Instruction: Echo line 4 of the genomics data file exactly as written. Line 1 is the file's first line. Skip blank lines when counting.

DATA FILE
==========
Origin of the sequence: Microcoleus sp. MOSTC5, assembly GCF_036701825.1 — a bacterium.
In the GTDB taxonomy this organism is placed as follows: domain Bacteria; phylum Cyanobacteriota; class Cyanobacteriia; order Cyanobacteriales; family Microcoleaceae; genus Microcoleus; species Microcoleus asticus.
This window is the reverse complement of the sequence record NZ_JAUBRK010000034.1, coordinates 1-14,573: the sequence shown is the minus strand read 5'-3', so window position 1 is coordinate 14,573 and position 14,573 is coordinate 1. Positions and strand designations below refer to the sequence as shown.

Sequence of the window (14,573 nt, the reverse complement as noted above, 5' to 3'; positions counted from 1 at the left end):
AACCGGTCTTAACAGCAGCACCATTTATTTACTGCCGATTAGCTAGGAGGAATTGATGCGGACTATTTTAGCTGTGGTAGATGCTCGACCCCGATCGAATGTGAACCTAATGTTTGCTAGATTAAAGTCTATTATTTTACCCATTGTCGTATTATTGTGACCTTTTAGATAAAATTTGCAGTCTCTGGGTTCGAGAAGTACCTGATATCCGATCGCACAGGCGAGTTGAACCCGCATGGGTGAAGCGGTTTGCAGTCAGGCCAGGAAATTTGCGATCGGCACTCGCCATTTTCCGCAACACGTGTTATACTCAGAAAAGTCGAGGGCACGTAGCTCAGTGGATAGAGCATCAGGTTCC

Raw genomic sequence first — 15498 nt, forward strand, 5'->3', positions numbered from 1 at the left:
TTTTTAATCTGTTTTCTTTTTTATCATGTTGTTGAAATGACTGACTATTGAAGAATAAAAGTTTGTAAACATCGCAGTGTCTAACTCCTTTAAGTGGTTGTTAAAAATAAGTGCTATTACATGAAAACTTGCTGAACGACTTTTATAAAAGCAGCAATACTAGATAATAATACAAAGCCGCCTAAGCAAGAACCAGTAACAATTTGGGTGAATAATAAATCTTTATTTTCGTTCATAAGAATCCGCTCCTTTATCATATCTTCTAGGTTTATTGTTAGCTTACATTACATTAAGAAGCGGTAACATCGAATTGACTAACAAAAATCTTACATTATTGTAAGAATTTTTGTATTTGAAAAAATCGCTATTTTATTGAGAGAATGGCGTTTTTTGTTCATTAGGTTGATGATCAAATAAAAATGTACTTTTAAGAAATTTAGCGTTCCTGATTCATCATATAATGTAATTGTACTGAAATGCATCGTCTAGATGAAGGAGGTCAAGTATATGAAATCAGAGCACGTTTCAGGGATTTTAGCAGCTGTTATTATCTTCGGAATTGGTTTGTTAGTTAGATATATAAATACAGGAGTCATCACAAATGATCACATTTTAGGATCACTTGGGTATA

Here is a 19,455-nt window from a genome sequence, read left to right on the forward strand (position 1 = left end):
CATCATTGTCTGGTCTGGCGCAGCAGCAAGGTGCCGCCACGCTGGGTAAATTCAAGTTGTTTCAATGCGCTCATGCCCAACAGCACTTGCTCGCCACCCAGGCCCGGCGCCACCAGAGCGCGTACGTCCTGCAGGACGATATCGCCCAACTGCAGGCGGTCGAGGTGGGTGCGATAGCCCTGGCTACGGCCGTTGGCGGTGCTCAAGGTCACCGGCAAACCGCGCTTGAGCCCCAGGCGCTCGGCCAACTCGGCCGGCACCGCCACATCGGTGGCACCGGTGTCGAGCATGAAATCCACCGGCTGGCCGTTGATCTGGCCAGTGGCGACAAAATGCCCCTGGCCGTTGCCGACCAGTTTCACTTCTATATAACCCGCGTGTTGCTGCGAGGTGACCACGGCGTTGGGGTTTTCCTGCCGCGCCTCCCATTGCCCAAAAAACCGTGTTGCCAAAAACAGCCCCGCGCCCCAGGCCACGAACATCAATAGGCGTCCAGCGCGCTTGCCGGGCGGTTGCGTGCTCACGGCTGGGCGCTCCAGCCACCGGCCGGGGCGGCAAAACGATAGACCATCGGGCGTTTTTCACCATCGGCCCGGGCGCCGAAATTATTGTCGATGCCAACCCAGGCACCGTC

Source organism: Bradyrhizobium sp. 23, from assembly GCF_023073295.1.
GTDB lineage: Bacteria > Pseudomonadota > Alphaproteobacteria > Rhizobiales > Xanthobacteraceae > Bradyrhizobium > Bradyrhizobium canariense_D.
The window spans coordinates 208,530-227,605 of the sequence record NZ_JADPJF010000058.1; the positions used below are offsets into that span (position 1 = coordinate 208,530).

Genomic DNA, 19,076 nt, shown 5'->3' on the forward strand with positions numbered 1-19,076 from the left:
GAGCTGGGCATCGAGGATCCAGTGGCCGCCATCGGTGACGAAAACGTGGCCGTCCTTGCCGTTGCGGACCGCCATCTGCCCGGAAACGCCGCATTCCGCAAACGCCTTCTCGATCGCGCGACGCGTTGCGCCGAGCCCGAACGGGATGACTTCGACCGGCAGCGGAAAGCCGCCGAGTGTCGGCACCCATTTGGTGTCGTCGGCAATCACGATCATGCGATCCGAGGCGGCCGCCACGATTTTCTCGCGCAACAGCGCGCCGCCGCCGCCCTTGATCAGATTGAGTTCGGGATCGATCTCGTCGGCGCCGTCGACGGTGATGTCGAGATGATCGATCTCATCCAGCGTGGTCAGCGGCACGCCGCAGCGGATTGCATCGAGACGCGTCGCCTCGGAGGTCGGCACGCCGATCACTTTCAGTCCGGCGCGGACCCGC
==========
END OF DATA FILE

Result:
Sequence of the window (14,573 nt, the reverse complement as noted above, 5' to 3'; positions counted from 1 at the left end):